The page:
Game in a Sentence

Some luck and 90 minutes of very hard work allow Celtic to enter the knockout phase of the Champions League.

Observations

  • Celtic needed a win against a manager-less Spartak (Unai Emery was sacked a week and change ago) already eliminated from the Champions League. So why cover this non-humdinger of a match while Chelsea and Nordge Land miss about 73 penalties between them? Well children, because this is Celtic. Celtic of the SPL. In 2012. This is basically the club’s equivalent of beating Inter in the 1967 European Cup final (not really at all). We always knew it would be a nail-biter.
  • I’m not mathecist, so I can’t add up all them numbers on the table and such. What you need to know is Benfica had to lose or draw against a “second-string” Barcelona (kind of like an “affordable Manhattan condo”), and Celtic had to win, in order for the Hoops to join Barca in the knockout stage.
  • Meanwhile for Spartak this kind of seemed like an ad for certain players to show off ahead of a new manager, as caretaker coach Valery Karpin looked all manner of displeased at all times. Still, despite all that they looked like a shade of a decent side, lining up in a 4-2-3-1 with Emmanuel Emenike up front and an initially effective Ari up right.
  • Four Four Two Celtic! Samaras and Hooper were a joy to watch, in all seriousness. Commons and Brown worked very hard in the midfield.
  • The Run of Play: I’ve been ensconced in Daniel Kahneman’s Thinking Fast Thinking Slow, and he writes in part about an interesting phenomenon in which a person in a good mood will be more creative but will make more mistakes, and a person in a bad mood will be more focused and careful with detail, but less able to improvise. I can think of no better application than this game.
  • Spartak for one were out there to have fun and preserve dignity. And so we saw a side with some individual talents at their creative best, particularly Emenike, who seemed for a while able to beat just about every Celtic defender in his way, but unable to get any of the details right in his shooting. Ari meanwhile was adept at opening up some space and movement, but on the whole Spartak were disjointed.
  • Meanwhile Celtic were all sharp-focused business. The game plan for large stretches seemed to involve pinging long balls to Samaras, expecting him to hold possession against the odds (which he did, to perfection), and then move along with Hooper, Kayal, Brown and Commons in support. They looked better in the flesh than they did on paper, but they managed to avoid any costly mistakes when it counted.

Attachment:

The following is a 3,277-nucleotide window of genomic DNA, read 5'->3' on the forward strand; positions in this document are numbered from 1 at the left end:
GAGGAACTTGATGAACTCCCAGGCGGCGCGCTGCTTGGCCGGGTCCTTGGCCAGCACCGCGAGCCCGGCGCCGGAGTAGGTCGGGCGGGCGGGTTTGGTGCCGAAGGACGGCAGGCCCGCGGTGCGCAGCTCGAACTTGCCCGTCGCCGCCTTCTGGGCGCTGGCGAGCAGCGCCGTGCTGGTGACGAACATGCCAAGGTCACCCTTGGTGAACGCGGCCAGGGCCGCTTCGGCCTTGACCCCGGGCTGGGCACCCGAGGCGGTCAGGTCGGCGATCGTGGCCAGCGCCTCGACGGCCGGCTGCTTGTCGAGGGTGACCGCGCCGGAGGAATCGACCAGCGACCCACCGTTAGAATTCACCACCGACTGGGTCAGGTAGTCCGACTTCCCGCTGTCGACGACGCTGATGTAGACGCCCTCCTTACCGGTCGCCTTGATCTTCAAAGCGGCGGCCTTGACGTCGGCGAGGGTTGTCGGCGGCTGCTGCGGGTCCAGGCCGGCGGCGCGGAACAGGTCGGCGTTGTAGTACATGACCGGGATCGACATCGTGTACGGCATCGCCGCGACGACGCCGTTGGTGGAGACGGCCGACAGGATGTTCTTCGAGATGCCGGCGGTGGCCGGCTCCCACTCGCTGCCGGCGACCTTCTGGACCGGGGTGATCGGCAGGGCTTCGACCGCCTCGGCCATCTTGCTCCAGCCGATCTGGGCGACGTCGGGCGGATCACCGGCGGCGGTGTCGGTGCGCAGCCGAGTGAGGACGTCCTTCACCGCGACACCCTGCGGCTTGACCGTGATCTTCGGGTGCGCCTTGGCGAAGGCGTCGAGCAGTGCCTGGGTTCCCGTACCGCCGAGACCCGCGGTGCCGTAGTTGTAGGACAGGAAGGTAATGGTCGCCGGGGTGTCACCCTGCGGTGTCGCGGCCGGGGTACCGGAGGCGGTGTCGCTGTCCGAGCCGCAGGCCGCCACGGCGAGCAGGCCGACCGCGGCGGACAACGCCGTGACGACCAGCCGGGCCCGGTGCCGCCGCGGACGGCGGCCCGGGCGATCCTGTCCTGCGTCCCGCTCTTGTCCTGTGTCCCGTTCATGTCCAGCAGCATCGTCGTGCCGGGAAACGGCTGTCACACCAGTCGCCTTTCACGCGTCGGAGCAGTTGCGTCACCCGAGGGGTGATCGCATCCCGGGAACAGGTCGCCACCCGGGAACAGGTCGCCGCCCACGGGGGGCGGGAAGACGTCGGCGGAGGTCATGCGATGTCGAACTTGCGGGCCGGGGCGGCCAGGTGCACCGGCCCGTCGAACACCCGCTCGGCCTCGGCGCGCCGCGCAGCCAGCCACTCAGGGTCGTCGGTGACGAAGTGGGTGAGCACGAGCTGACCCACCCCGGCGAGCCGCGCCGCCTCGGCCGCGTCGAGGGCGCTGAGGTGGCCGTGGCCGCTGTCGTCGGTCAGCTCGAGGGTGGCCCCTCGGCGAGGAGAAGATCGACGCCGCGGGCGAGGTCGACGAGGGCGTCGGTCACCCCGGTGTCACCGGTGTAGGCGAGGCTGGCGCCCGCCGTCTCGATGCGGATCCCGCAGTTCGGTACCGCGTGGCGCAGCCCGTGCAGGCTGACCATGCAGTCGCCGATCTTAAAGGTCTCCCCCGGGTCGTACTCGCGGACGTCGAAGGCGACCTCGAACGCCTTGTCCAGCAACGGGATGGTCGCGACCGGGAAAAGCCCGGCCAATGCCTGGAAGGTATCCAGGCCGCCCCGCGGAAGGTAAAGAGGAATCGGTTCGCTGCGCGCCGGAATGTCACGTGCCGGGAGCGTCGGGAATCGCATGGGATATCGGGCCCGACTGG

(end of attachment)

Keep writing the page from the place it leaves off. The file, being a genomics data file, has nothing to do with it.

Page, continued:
• So it was no surprise that the first goal, courtesy of Hooper, came courtesy of a terrible touch from Juan Inssauralde in central defense from a searching long ball from Samaras. Hooper quickly took an opportunistic shot that sailed to the left of Pesyakov and into the net, perfectly executed. Parkhead was rocking and the camera cut predictably to Rod Stewart.
  • The lead, earned in the 21st minute of play, lasted a whole 18 minutes. Emenike, who finally discovered he was unable to shoot with any accuracy or threat, found himself ahead of the Celtic defense with Ari running into space on his right. Waiting for just the right moment, he passed, and Ari chipped Forster, with Celtic unable to clear. The noise drained out of the building.
  • The rest of the game, mostly the second half really, showed Celtic working to overcome their individual limitations. The psychological blow of Spartak introducing former Celtic winger Aiden McGeady in the 61st minute did little to calm the sense that Celtic were working their way to a goal advantage, mostly through a series of hard-fought set-pieces (Celtic had 11 corners to Spartak’s 1). It would not have been surprising if a goal didn’t come, but it sure looked like it was going to (which you’ll note doesn’t mean a goddamn thing).
  • Then the penalty in the 82nd minute, off a foul on Samaras by Suchy, who stuck out his leg dumbly and ran into the forward, but wasn’t helped by Samaras’ embellishment. Anyway, whatever. Football! Commons simply smashed the living hell out of the ball and it bounced off the bar and in the net, beautifully it should be said.
  • For a dying ten minutes, Spartak didn’t much look like threatening the Celtic goal. There was some lovely time wasting shenanigans from Samaras and co at the corner flag in extra time, but it as Benfica Barca ended 0-0, you knew it was a matter of time. TEARS of ROD!
  • Not that any of this matters because MESSI HURT HIS LEG.
  • Three Stars

    1. Hooper
    2. Samaras
    3. Ari

Comments (7)

  1. Um… Who is Rod Steward? I assume he was crying because Celtic fans were not behaving in an orderly fashion?

  2. Also what is a mathecist? Anything like a mathematician?

  3. Best of the game…Celtic bench not watching the PK…classic !

  4. SAMARAS DIVE TO WIN IT, bless their hearts. I hope they draw Dortmund and get the $hit kicked out of them.

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